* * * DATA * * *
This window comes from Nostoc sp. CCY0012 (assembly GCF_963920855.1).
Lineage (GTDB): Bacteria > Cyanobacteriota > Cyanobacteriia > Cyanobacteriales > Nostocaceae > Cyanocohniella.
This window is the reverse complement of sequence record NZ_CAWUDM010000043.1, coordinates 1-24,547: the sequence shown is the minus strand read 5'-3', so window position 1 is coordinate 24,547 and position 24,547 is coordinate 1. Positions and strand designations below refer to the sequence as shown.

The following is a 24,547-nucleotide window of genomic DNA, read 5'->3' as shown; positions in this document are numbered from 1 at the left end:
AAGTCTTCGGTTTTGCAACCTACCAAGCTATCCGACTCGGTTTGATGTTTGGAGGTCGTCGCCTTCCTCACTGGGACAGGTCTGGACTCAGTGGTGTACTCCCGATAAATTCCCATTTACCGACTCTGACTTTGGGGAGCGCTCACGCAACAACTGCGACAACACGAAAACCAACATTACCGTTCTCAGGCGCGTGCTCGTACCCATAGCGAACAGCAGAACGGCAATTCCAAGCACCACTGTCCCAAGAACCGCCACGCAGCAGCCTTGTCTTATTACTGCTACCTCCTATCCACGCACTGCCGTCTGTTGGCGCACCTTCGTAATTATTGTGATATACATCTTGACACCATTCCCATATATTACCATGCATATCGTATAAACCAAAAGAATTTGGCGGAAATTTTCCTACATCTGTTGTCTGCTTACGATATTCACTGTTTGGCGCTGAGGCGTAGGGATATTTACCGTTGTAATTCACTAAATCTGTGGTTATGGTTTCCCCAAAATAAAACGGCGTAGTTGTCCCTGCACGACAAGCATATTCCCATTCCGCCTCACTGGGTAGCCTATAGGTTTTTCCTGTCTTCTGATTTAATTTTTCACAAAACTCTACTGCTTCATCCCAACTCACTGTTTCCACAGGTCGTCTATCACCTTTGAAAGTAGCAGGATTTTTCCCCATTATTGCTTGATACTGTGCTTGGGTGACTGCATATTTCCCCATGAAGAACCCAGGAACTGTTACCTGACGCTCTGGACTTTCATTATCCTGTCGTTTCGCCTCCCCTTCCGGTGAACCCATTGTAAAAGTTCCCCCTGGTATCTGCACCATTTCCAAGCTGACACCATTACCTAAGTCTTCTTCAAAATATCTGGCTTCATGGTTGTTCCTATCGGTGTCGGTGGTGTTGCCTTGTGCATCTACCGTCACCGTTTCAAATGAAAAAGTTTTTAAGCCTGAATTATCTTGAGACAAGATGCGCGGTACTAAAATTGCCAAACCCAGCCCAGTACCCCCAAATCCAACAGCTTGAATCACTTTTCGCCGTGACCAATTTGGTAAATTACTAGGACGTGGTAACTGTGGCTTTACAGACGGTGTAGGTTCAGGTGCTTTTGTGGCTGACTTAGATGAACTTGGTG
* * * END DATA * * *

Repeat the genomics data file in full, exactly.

This window comes from Nostoc sp. CCY0012 (assembly GCF_963920855.1).
Lineage (GTDB): Bacteria > Cyanobacteriota > Cyanobacteriia > Cyanobacteriales > Nostocaceae > Cyanocohniella.
This window is the reverse complement of sequence record NZ_CAWUDM010000043.1, coordinates 1-24,547: the sequence shown is the minus strand read 5'-3', so window position 1 is coordinate 24,547 and position 24,547 is coordinate 1. Positions and strand designations below refer to the sequence as shown.

The following is a 24,547-nucleotide window of genomic DNA, read 5'->3' as shown; positions in this document are numbered from 1 at the left end:
AAGTCTTCGGTTTTGCAACCTACCAAGCTATCCGACTCGGTTTGATGTTTGGAGGTCGTCGCCTTCCTCACTGGGACAGGTCTGGACTCAGTGGTGTACTCCCGATAAATTCCCATTTACCGACTCTGACTTTGGGGAGCGCTCACGCAACAACTGCGACAACACGAAAACCAACATTACCGTTCTCAGGCGCGTGCTCGTACCCATAGCGAACAGCAGAACGGCAATTCCAAGCACCACTGTCCCAAGAACCGCCACGCAGCAGCCTTGTCTTATTACTGCTACCTCCTATCCACGCACTGCCGTCTGTTGGCGCACCTTCGTAATTATTGTGATATACATCTTGACACCATTCCCATATATTACCATGCATATCGTATAAACCAAAAGAATTTGGCGGAAATTTTCCTACATCTGTTGTCTGCTTACGATATTCACTGTTTGGCGCTGAGGCGTAGGGATATTTACCGTTGTAATTCACTAAATCTGTGGTTATGGTTTCCCCAAAATAAAACGGCGTAGTTGTCCCTGCACGACAAGCATATTCCCATTCCGCCTCACTGGGTAGCCTATAGGTTTTTCCTGTCTTCTGATTTAATTTTTCACAAAACTCTACTGCTTCATCCCAACTCACTGTTTCCACAGGTCGTCTATCACCTTTGAAAGTAGCAGGATTTTTCCCCATTATTGCTTGATACTGTGCTTGGGTGACTGCATATTTCCCCATGAAGAACCCAGGAACTGTTACCTGACGCTCTGGACTTTCATTATCCTGTCGTTTCGCCTCCCCTTCCGGTGAACCCATTGTAAAAGTTCCCCCTGGTATCTGCACCATTTCCAAGCTGACACCATTACCTAAGTCTTCTTCAAAATATCTGGCTTCATGGTTGTTCCTATCGGTGTCGGTGGTGTTGCCTTGTGCATCTACCGTCACCGTTTCAAATGAAAAAGTTTTTAAGCCTGAATTATCTTGAGACAAGATGCGCGGTACTAAAATTGCCAAACCCAGCCCAGTACCCCCAAATCCAACAGCTTGAATCACTTTTCGCCGTGACCAATTTGGTAAATTACTAGGACGTGGTAACTGTGGCTTTACAGACGGTGTAGGTTCAGGTGCTTTTGTGGCTGACTTAGATGAACTTGGTG